The U.S. was stripped of its top-tier sovereign credit rating by Fitch Ratings, echoing a move made more than a decade ago by S&P.
The credit assessor downgraded the US from AAA, a ranking the nation has held at Fitch since at least 1994, according to data compiled by Bloomberg. The move comes in the wake of major political battles over the nation’s borrowing and repeated standoffs over raising the debt limit. While the most recent legislative impasse was resolved, it remains a potential issue of concern going forward.
“The rating downgrade of the United States reflects the expected fiscal deterioration over the next three years, a high and growing general government debt burden, and the erosion of governance relative to ‘AA’ and ‘AAA’ rated peers over the last two decades that has manifested in repeated debt limit standoffs and last-minute resolutions,” Fitch said in a statement.
Fitch had warned May 24 that there was a risk of a downgrade. The US is now rated AA+ by Fitch, one step below AAA, and the assessor has a stable outlook on the country.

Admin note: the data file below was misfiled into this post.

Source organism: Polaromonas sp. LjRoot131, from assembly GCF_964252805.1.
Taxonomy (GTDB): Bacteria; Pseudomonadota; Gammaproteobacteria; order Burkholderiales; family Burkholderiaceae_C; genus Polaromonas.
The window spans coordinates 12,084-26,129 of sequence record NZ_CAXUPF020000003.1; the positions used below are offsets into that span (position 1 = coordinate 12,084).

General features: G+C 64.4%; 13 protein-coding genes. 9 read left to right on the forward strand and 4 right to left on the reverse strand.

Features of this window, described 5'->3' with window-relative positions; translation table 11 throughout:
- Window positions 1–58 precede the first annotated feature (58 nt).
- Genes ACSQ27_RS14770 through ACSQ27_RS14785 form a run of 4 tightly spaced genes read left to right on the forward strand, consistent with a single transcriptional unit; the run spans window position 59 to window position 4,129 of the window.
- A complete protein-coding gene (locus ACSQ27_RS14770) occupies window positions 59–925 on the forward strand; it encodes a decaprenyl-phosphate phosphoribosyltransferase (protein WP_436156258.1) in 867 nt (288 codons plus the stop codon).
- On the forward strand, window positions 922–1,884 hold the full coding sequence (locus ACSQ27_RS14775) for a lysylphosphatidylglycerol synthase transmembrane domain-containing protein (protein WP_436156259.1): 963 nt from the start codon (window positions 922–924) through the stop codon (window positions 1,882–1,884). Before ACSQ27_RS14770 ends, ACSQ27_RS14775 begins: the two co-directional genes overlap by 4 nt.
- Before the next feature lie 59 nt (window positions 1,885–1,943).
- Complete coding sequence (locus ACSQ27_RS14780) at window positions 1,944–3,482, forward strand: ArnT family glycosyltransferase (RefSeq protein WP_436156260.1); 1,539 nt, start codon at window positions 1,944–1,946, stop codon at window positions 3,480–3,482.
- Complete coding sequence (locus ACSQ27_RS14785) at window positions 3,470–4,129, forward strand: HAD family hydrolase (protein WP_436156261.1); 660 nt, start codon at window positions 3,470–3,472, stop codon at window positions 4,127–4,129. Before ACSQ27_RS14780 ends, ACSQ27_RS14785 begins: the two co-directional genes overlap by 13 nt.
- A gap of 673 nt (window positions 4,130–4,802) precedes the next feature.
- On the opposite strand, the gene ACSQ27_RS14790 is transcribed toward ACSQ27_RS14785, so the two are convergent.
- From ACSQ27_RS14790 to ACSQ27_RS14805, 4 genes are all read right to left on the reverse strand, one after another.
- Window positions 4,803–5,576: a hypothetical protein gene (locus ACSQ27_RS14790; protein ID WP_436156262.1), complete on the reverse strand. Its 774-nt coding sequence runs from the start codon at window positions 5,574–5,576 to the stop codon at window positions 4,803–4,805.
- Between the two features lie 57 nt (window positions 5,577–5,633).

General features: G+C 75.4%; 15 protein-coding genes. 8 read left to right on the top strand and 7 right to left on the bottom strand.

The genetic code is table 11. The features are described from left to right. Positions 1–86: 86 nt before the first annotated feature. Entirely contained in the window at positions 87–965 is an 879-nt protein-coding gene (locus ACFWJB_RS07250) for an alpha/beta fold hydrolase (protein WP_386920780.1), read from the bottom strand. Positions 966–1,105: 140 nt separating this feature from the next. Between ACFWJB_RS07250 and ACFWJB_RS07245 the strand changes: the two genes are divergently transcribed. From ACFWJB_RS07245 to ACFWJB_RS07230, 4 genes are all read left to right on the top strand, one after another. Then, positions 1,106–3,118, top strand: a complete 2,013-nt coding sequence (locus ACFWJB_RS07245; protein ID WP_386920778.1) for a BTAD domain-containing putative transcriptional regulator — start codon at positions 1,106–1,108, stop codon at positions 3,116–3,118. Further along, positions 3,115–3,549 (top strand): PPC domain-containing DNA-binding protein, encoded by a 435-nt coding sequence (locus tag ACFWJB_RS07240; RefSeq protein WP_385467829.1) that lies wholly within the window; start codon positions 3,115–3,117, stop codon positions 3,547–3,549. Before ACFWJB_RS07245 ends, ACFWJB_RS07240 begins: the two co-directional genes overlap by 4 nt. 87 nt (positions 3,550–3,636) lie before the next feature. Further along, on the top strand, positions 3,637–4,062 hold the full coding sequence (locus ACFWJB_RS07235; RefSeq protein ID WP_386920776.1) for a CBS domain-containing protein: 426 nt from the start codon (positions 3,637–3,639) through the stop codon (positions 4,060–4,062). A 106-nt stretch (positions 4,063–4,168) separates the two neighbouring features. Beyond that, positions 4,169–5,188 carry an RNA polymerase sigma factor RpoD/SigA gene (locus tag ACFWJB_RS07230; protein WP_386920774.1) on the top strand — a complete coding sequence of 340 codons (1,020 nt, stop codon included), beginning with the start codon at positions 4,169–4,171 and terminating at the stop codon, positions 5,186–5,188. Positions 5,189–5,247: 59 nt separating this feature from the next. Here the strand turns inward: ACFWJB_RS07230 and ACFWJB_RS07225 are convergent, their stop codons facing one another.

Moody’s Investors Service currently rates the US sovereign Aaa, its top rating. S&P Global Ratings has it at a score of AA+, one notch below the top tier, having removed its top score back in 2011 on the heels of an earlier debt-ceiling crisis.
Treasury Secretary Janet Yellen responded to the downgrade, calling it “arbitrary” and “outdated.”
Treasury markets were closed at the time of the announcement.
“I suspect the market will be in two minds about it — at face value, it’s a black mark against the U.S.’s reputation and standing, but equally, if it fuels market nervousness and a risk-off move, it could easily see safe-haven buying of U.S. Treasuries and the dollar,” said David Croy, strategist at Australia & New Zealand Banking Group in Wellington. “It’s finely balanced.”
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